Saturday, 12 February 2011

Dr Google - a patient opinion (revisited)

Why do patients consult Dr Google?  It may be that they simply want to check out (self-perceived) minor symptoms so as not to bother their GP - or conversely checking those same minor symptoms as they misinterpret same as the first sign of a major illness; they may be in the midst of investigations and feel left out of the information loop, vulnerable and frightened; they may have a diagnosed condition and wish to educate themselves in and understand how their illness will impact on their lives and thereby develop coping strategies.

Disregarding the 'worried well' and those who seek antibiotic therapy for the slightest sniffle - patients (I am thinking of me here) seek GP advice in an effort to provide an answer to their presenting symptoms.  Often doctors are able to diagnose immediately, prescribe medication if required and the patient, reassured, will go on their way.

Sometimes a diagnosis may take a little longer and the patient will receive the full input of their doctors skills and appropriate care during and up to the time the diagnosis is finally made

At times, the illness may not have evolved into something recognisable and a 'wait and see' period may be necessary and perhaps following this, the patient will be referred to a specialist - at times the referral may be immediate if red flag signs/symptoms are apparent..  This is the time when patients feel most vulnerable as they lack an answer, at times, they are fed little information as it would be inappropriate for a GP to state positively "I think you have this" without medical evidence; whatever reassurance is given at this time is meaningless (to them).

Patients need a name to give to their illness - whatever it might be - as they need an end to uncertainty; I quote Balint here:  "Perhaps this case may also help us to understand why patients have a great need to be told what their illness is, what fears may be rampant in them if no name is given, and, last but not least, what the inevitable implications of any diagnosis, however innocent-looking, may be."

Patients who are referred to secondary care, that of a consultant specialist, often find themselves going to and fro between specialist and specialist and their GP.  Speaking from experience this is a terrible time where the patient receives very little information and in a sense, is on the outside looking in.  I think that doctors tend to forget that patients exist (and think) outside of the time of the consultation and feel abandoned by the profession whose help they are seeking.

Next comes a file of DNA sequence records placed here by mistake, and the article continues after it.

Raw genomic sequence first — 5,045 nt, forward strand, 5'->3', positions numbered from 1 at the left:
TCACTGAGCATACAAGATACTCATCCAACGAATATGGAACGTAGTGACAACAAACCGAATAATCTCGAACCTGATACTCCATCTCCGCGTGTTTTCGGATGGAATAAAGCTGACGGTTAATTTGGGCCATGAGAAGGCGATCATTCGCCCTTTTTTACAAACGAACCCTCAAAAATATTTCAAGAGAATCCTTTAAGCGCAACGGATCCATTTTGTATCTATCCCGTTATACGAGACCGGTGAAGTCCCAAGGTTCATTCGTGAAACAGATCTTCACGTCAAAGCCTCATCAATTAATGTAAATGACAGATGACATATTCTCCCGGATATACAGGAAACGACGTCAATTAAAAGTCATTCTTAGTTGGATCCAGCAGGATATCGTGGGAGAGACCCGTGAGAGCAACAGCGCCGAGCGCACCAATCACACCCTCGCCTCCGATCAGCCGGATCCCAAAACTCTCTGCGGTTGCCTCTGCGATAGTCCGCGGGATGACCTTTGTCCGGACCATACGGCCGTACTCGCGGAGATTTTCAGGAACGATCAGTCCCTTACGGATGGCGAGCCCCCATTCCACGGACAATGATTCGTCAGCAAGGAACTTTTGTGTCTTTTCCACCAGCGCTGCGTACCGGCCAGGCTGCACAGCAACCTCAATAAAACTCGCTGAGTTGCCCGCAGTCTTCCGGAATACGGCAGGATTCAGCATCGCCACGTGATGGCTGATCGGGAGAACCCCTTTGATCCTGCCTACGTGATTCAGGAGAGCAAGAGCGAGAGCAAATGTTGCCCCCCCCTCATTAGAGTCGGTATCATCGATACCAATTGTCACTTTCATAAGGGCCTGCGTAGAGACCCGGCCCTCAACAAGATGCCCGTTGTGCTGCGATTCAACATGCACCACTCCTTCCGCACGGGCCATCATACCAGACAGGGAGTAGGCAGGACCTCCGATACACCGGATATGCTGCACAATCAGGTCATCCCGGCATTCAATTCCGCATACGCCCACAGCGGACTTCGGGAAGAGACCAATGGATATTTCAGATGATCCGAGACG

This is The Collusion of Anonymity where no physician has full responsibility for the patients as he sees doctor after doctor (all offering their own differing opinions) and the patient is left in a no-mans land; respectfully I quote Balint again:  "Nobody mentioned, and perhaps nobody was even interested in, what happened inside the patient while he was being whisked from doctor to doctor....."

What ever the original driver, however simple or complicated the presenting diagnosed or undiagnosed illness, patients consult Dr. Google purely and simply because they need an answer.

Doctors and Dr Google

As I am not a doctor, I am not qualified to offer a doctors point of view and therefore what follows is based on information gleaned from research or personal observations.  Please, if I am totally wrong docs - tell me as I live to learn.

The doctor-patient relationship is an unequal one and must always be so.  Doctors  have a vast knowledge base regarding medicine and we patients have very little.  A patient arrives voluntary and submits to medical attention.  There has to be an element of trust in our doctors' skills and ability to provide the answer we are seeking.  The relationship is not always therapeutic in that both doctors and patients personalities are sometimes opposed.  However, even in this case, we attend our doctor and provide him with clues in the expectation that he can provide us with a name for our illness.  At times we may not accept a given diagnosis for a variety of reasons.

Doctors at times feel threatened and insulted by the arrival of Dr Google - the unwanted and uninvited interloper who upsets the dynamics of the doctor-patient relationship.  The doctor may also be fearful for the mental health of his patient who might have read something on the Internet that is pure nonsense - and there is a lot of it out there - that might instill in them fear or provide them with false hope.

Some doctors welcome their patients interest in their condition - whether diagnosed or not - and see it as a positive step in the doctor-patient relationship.

Doctors visit Dr Google - but very differently from the average patient - recognising where quality lies in peer reviewed articles, professional medical sites and a multitude of other sources.  It is estimated that there are 3 billion Internet medical articles.